How Mac OS X Implements Password Authentication, Part 2 - Dave Dribin's Blog

In this article, I'm going to get right down to the nitty gritty of OS X password implementation on 10.2, 10.3, and 10.4. I assume you have some knowledge of cryptographic hashes and algorithms. I will also assume you have knowledge of Unix password systems, since OS X passwords are (not surprisingly) heavily based on Unix implementations.

The most obvious difference from Unix implementations (which is common to all current versions of OS X) is that the user information is stored not in flat files like


and friends, but an actual database, called NetInfo. The problem is flat files just don't scale beyond small systems. The history of NetInfo goes all the way back to NEXSTEP, and is similar in concept to NIS from Sun and the LDAP protocol. All these non-compatible solutions store user information in a database, instead of flat files to improve performance and scalability. These days, LDAP has pretty much beaten out the other two systems in the Unix enterprise, but NetInfo persists on desktop versions of OS X. I presume this is because it works and it's just not worth changing at this point. NetInfo provides some nice Unix compatibility features. One example is the command to dump the NetInfo user database in standard Unix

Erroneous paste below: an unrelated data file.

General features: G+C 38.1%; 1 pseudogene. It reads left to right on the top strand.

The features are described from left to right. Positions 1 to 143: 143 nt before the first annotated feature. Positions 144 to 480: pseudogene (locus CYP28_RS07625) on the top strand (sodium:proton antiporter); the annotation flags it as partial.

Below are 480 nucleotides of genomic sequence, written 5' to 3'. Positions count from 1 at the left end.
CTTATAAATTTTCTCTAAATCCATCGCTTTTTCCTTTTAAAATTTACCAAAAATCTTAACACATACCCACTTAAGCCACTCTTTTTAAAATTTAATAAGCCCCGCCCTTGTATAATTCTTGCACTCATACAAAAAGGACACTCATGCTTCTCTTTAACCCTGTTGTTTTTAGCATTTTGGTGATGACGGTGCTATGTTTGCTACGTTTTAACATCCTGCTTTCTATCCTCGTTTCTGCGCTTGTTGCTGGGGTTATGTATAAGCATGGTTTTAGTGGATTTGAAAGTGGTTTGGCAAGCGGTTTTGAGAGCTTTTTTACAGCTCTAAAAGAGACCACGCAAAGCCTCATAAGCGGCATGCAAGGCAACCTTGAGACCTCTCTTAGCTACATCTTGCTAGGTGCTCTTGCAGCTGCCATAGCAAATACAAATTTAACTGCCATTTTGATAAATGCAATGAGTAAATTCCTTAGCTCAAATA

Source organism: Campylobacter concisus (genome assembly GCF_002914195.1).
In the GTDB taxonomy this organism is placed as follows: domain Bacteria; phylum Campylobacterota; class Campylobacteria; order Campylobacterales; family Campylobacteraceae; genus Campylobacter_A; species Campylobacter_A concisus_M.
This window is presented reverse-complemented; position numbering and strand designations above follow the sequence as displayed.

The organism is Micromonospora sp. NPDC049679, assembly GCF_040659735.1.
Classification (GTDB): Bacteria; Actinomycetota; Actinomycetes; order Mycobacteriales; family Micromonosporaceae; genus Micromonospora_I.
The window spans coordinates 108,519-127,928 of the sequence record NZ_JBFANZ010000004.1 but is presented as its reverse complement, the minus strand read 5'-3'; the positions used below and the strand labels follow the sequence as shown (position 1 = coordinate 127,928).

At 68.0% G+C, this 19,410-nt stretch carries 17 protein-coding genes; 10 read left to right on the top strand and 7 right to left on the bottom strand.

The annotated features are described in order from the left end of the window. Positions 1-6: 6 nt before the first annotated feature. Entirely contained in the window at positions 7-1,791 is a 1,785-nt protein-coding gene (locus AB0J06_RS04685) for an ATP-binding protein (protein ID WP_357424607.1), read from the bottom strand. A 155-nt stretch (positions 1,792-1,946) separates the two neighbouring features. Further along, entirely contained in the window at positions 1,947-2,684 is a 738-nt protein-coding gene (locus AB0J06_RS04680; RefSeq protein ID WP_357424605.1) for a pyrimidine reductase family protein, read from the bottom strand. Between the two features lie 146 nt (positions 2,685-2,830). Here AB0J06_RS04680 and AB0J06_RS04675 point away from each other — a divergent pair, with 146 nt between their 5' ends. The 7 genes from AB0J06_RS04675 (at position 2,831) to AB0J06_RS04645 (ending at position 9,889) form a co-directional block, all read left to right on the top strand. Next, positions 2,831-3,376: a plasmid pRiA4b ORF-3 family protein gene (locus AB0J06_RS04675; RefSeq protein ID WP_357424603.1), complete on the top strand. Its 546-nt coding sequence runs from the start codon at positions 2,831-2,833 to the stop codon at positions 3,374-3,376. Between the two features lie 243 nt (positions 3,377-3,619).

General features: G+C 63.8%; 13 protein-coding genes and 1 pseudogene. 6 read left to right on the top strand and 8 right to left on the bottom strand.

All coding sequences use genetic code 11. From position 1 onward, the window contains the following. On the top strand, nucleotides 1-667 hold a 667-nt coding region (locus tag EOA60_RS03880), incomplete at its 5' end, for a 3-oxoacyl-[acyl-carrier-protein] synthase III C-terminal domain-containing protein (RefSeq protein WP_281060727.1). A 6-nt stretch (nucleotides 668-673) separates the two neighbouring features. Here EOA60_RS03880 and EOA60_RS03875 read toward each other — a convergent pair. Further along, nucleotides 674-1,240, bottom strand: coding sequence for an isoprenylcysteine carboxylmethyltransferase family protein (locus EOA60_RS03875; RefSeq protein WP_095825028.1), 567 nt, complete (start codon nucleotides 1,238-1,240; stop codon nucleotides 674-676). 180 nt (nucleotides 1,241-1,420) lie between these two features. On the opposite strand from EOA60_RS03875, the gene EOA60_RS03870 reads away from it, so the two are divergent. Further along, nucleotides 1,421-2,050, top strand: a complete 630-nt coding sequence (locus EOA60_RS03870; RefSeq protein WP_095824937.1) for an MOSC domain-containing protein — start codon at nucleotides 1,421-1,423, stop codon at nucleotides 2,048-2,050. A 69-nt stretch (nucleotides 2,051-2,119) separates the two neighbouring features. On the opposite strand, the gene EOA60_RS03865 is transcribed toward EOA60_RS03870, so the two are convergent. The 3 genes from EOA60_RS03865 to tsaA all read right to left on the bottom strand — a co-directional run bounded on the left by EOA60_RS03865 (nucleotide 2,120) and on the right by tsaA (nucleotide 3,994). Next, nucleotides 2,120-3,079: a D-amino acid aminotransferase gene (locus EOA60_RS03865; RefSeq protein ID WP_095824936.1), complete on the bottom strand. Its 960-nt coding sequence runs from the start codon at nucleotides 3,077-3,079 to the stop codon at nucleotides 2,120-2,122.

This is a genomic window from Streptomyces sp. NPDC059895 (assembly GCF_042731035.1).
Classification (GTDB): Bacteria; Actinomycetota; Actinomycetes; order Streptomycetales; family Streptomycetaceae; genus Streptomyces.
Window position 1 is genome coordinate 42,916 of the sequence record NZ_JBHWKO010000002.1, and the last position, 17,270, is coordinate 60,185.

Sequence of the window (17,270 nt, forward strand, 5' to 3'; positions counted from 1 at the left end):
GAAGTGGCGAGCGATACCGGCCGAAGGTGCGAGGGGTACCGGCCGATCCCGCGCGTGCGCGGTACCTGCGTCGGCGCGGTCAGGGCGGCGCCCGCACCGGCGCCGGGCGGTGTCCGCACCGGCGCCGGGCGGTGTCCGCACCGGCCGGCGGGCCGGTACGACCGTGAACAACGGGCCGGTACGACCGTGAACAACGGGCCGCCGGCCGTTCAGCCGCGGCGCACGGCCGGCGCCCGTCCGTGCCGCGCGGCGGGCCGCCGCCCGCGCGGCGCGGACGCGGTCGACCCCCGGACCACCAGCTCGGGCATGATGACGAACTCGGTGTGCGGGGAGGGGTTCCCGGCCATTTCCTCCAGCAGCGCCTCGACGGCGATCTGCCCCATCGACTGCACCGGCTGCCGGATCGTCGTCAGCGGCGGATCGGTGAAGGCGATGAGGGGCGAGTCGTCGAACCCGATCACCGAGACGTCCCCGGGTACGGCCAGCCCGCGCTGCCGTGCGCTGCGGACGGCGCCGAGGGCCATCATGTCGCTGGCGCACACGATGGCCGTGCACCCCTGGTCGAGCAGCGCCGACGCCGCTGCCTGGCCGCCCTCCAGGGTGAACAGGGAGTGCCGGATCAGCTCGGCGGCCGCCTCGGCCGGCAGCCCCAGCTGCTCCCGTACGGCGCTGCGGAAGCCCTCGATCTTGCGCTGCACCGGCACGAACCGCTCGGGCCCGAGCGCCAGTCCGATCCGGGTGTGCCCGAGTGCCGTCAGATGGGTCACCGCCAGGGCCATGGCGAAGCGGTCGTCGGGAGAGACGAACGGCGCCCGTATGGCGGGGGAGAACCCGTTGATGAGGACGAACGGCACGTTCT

file format:

% nidump passwd .

This is where things start diverging between OS X versions. In OS X 10.2 (and presumably 10.0 and 10.1), the hashed password is stored directly in NetInfo. It also uses the standard Unix DES hash. Since all users have access to the complete NetInfo database, any user on the machine may run the


command above and get every user's hashed DES password. To illustrate this point, let's say we have a fictitious user with the login of "sjobs" and password of "macintosh":

% nidump passwd . | grep sjobs sjobs:3dI880QaIz.Wk:501:501::0:0:sjobs:/Users/jobs:/bin/bash